Three body sizes were examined: small (4-6 cm in shell length), medium (6-8 cm), and large (8-10 cm). In addition, three body positions of mussels within the sediment (measured in terms of length of shell exposed above the sediment surface) were examined, and all are biologically relevant to field conditions: 0 cm (entirely buried within sediment), 3 cm, and 6 cm (Fig. 1). Mussel models were attached to wooden dowels (3 loggers per dowel, one at each vertical body position; 3 body sizes x 2 replicates = 6 dowels per microsite) using marine epoxy (Evercoat Zspar), and positioned in the sediment to ensure proper positioning.
Because of the large number of samples collected by the loggers, body temperatures were summarized on a monthly basis, using average daily maxima (Fitzhenry et al., 2004). For each day of the month, the daily maximum body temperature was calculated for each logger. The daily maxima were then averaged over the entire month. This measurement is useful because it is an indicator of "chronic" high-temperature stress, and it integrates body temperatures experienced during both aerial and aquatic conditions (Helmuth and Hofmann, 2001). Statistical analyses were conducted using an ANOVA and a post hoc Tukey's test (SAS, ver. 8.1). Average daily maximum body temperatures were analyzed separately for each variable: body size, body position, and microhabitat.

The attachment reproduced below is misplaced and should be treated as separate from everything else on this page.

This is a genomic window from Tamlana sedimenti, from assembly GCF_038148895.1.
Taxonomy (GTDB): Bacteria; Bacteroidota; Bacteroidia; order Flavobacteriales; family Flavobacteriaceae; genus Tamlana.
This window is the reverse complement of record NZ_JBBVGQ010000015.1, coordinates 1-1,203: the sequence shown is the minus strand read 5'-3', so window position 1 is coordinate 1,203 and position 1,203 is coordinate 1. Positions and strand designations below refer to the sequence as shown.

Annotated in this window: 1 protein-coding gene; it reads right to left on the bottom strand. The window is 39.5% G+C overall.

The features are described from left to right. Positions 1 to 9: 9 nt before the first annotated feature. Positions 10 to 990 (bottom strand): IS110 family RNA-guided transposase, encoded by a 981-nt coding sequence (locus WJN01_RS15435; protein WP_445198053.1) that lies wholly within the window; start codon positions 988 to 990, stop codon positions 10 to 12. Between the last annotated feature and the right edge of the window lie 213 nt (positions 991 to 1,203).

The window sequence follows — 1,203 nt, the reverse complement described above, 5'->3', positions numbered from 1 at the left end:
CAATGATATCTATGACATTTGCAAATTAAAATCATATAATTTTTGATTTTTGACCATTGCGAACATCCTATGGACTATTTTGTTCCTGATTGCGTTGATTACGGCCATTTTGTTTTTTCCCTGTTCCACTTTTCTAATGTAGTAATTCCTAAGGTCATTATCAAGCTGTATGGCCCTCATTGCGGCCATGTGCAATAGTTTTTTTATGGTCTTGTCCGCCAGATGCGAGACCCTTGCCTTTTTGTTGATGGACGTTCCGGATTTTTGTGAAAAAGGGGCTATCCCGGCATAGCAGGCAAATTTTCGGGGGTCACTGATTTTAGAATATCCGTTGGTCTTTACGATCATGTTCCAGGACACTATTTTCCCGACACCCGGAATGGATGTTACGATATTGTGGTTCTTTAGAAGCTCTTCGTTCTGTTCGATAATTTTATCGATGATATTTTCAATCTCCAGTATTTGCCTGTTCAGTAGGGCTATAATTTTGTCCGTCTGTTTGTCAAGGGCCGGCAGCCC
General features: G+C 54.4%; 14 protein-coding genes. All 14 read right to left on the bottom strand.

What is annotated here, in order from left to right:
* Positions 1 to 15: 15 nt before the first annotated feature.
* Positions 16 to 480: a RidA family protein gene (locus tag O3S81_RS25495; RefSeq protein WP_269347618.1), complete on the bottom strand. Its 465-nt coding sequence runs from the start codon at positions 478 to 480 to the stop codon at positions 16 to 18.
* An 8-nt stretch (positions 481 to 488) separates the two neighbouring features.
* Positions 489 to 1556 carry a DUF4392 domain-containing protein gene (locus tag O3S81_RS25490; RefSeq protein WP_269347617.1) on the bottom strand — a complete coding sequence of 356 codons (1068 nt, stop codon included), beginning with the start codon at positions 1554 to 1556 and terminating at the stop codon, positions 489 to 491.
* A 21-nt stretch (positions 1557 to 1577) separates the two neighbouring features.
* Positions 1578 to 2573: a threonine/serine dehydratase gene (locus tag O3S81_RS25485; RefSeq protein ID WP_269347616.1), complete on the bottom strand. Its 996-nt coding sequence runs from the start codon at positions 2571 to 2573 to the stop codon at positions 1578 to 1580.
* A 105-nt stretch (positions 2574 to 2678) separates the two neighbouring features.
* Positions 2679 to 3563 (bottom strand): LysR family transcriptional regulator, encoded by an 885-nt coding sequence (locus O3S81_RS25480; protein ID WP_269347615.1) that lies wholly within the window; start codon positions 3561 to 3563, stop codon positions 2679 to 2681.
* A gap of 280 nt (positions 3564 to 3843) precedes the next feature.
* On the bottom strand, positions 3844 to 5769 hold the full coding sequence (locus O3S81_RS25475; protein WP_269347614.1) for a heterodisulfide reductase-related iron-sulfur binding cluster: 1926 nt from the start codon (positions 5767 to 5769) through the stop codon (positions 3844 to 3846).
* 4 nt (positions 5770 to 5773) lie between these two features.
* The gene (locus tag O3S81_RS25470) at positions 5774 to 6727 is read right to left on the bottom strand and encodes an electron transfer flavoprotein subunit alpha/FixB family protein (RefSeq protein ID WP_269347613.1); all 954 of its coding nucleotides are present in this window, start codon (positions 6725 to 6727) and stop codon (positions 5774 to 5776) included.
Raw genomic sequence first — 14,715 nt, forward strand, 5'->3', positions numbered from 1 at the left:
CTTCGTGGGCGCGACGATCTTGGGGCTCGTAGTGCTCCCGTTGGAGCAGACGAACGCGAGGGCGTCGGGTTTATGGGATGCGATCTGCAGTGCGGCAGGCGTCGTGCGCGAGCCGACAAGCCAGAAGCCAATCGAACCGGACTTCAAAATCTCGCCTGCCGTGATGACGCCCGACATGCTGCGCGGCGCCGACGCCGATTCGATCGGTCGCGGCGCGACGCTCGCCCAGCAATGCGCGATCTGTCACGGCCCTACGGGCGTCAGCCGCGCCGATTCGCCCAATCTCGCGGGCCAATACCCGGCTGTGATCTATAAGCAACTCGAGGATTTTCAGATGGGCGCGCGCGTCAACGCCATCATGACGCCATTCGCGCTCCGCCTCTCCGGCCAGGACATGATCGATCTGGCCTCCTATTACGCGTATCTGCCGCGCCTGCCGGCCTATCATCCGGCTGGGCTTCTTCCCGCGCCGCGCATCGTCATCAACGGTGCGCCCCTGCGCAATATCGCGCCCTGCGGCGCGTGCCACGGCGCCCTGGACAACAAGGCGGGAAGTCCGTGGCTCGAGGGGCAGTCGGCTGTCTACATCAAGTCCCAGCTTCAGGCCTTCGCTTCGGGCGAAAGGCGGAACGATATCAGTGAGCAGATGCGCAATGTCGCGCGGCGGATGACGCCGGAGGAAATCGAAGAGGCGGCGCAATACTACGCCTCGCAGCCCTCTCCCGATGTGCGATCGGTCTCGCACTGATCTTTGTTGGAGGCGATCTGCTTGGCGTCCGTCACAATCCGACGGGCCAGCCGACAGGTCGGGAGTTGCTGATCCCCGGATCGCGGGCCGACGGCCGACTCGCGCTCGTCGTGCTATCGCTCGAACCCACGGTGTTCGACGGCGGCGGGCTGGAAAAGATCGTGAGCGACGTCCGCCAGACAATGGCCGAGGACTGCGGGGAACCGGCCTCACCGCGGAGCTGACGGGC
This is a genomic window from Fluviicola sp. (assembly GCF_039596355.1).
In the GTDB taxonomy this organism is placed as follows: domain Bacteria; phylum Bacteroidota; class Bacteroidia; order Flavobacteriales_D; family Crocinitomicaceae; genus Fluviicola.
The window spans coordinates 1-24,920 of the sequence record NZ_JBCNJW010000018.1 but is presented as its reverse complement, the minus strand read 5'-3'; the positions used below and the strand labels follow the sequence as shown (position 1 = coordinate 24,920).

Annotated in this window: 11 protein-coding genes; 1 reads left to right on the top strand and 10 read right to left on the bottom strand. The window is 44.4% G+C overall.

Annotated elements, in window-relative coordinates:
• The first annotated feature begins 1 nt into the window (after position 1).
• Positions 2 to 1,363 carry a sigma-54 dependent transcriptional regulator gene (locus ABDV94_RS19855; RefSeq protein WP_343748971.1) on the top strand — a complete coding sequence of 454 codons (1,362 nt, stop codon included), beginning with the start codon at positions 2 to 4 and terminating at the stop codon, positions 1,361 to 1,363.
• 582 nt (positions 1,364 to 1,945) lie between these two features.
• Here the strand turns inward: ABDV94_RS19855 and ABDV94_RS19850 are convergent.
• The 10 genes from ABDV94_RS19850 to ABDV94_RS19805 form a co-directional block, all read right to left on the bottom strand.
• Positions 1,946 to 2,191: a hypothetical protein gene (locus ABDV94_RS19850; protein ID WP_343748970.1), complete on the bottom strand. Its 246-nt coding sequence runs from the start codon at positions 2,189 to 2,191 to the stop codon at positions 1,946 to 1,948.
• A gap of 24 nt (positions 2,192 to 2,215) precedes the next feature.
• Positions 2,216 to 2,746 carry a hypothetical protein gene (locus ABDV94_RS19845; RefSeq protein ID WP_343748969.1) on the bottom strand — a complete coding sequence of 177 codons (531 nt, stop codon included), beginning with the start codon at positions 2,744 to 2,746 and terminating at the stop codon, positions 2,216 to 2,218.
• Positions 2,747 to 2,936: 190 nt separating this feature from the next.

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Thermal regime. Using estimated body temperatures collected in the field, we set up a laboratory experiment to examine the effects of daily maximum temperatures on the survival and growth of G. demissa. Estimated mussel body temperatures collected using mussel thermal mimics during summer 2004 were analyzed to estimate a typical "hot" day in the field for these mussels. Based on past research examining G. demissa heat tolerance (Lent, 1968), days with a body temperature of 45 [degrees]C and higher were considered "hot." We deployed 54 physical loggers in the field during summer 2004 and recorded a total of 141 instances in which the body temperature exceeded 45 [degrees]C. For each of these events, we determined (1) the time of the daily minimum body temperature, (2) the time of the daily maximum body temperature, (3) the rate of heating during the day, and (4) the timing and duration of the high tide. On average, we determined that the mussels experience a nighttime high tide for about 4 h, and that the daily minimum temperature generally occurred around 0600. There was then a period of heating (at an average rate of 2.66 [degrees]C per hour) until 1500 when the maximum body temperature was reached. There was then a cooling period during low tide until the tide came in later in the evening.